U.S. Department of State Country Report on Human Rights Practices 1997 - Switzerland
|Publisher||United States Department of State|
|Publication Date||30 January 1998|
|Cite as||United States Department of State, U.S. Department of State Country Report on Human Rights Practices 1997 - Switzerland, 30 January 1998, available at: http://www.refworld.org/docid/3ae6aa1c14.html [accessed 8 October 2015]|
|Disclaimer||This is not a UNHCR publication. UNHCR is not responsible for, nor does it necessarily endorse, its content. Any views expressed are solely those of the author or publisher and do not necessarily reflect those of UNHCR, the United Nations or its Member States.|
Released by the Bureau of Democracy, Human Rights, and Labor, January 30, 1998.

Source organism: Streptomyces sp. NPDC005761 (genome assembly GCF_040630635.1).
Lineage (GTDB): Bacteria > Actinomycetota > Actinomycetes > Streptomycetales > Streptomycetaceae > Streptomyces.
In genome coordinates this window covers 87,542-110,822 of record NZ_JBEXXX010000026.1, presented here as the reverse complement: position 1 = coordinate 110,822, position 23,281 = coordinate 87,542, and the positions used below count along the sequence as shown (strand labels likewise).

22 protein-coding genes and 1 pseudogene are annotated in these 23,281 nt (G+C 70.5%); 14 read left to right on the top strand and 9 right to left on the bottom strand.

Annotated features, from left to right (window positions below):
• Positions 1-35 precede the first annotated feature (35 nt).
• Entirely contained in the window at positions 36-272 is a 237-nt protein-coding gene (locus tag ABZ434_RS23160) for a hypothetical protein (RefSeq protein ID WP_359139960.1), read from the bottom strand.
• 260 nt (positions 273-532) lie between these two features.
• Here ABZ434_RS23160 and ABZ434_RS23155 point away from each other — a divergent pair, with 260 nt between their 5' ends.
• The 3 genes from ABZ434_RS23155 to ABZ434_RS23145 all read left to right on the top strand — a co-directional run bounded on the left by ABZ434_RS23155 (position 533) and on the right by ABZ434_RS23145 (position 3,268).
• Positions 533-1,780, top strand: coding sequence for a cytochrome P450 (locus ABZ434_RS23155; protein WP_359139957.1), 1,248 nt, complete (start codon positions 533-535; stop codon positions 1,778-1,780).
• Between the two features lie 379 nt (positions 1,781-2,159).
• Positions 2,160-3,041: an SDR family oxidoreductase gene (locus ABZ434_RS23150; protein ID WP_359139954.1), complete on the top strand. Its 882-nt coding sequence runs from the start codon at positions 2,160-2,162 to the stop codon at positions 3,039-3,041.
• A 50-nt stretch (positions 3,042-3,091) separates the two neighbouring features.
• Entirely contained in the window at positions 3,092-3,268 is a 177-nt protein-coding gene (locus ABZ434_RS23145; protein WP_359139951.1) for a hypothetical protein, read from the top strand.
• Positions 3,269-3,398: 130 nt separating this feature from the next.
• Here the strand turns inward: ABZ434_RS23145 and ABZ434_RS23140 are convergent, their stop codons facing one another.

SWITZERLANDSwitzerland is a constitutional democracy with a federal structure and an independent judiciary. The bicameral Parliament elects the seven members of the Federal Council, the highest executive body, whose presidency rotates annually. Because of the nation's linguistic and religious diversity, the Swiss political system emphasizes local and national political consensus and grants considerable autonomy to individual cantons. The Swiss armed forces are a civilian-controlled militia based on universal military service for able-bodied males. There is virtually no standing army apart from training cadres and a few essential headquarters staff functions. Police duties are primarily a responsibility of the individual cantons, which have their own distinct police forces that are kept under effective control. The National Police Authority has a coordinating role and relies on the cantons for actual law enforcement. There were allegations of occasional abuses by police. Switzerland has a highly developed free enterprise, industrial, and service economy strongly dependent on international trade. The standard of living is very high. The Government fully respects human rights, and there were no major human rights problems. However, there continue to be allegations by nongovernmental organizations (NGO's) of occasional police harassment directed against foreigners, particularly asylum seekers, and reports of verbal abuse against foreigners by private citizens. Some laws still tend to discriminate against women, although a new federal law came into force in 1996 that is designed to promote gender equality in the labor market. The Government is continuing to take serious steps to address violence against women.